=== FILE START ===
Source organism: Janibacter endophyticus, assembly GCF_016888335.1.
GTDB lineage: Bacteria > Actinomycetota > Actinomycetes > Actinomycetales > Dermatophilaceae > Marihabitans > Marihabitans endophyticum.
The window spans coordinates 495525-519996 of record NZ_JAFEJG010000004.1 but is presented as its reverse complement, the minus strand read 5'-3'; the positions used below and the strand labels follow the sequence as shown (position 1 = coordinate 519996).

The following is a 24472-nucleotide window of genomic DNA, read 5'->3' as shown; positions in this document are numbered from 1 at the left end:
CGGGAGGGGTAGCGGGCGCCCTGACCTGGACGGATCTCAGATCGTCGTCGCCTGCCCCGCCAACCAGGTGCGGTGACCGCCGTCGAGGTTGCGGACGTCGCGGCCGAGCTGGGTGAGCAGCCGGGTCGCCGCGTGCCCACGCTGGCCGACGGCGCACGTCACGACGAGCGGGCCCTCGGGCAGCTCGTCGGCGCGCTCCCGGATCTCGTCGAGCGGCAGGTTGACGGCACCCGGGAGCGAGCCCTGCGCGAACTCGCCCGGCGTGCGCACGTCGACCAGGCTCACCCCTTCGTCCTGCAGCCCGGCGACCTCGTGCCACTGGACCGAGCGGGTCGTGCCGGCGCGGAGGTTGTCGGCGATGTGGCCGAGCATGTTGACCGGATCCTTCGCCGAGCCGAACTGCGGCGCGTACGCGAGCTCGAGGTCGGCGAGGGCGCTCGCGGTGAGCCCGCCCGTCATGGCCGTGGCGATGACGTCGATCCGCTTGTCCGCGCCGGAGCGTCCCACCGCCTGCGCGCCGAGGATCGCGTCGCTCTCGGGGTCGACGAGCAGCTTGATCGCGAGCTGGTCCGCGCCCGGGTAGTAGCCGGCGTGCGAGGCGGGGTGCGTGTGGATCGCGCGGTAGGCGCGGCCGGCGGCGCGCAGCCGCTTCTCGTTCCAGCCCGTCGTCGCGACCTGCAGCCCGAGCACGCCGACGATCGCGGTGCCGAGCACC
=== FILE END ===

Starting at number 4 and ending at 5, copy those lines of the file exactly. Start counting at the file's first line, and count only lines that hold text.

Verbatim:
The following is a 24472-nucleotide window of genomic DNA, read 5'->3' as shown; positions in this document are numbered from 1 at the left end:
CGGGAGGGGTAGCGGGCGCCCTGACCTGGACGGATCTCAGATCGTCGTCGCCTGCCCCGCCAACCAGGTGCGGTGACCGCCGTCGAGGTTGCGGACGTCGCGGCCGAGCTGGGTGAGCAGCCGGGTCGCCGCGTGCCCACGCTGGCCGACGGCGCACGTCACGACGAGCGGGCCCTCGGGCAGCTCGTCGGCGCGCTCCCGGATCTCGTCGAGCGGCAGGTTGACGGCACCCGGGAGCGAGCCCTGCGCGAACTCGCCCGGCGTGCGCACGTCGACCAGGCTCACCCCTTCGTCCTGCAGCCCGGCGACCTCGTGCCACTGGACCGAGCGGGTCGTGCCGGCGCGGAGGTTGTCGGCGATGTGGCCGAGCATGTTGACCGGATCCTTCGCCGAGCCGAACTGCGGCGCGTACGCGAGCTCGAGGTCGGCGAGGGCGCTCGCGGTGAGCCCGCCCGTCATGGCCGTGGCGATGACGTCGATCCGCTTGTCCGCGCCGGAGCGTCCCACCGCCTGCGCGCCGAGGATCGCGTCGCTCTCGGGGTCGACGAGCAGCTTGATCGCGAGCTGGTCCGCGCCCGGGTAGTAGCCGGCGTGCGAGGCGGGGTGCGTGTGGATCGCGCGGTAGGCGCGGCCGGCGGCGCGCAGCCGCTTCTCGTTCCAGCCCGTCGTCGCGACCTGCAGCCCGAGCACGCCGACGATCGCGGTGCCGAGCACC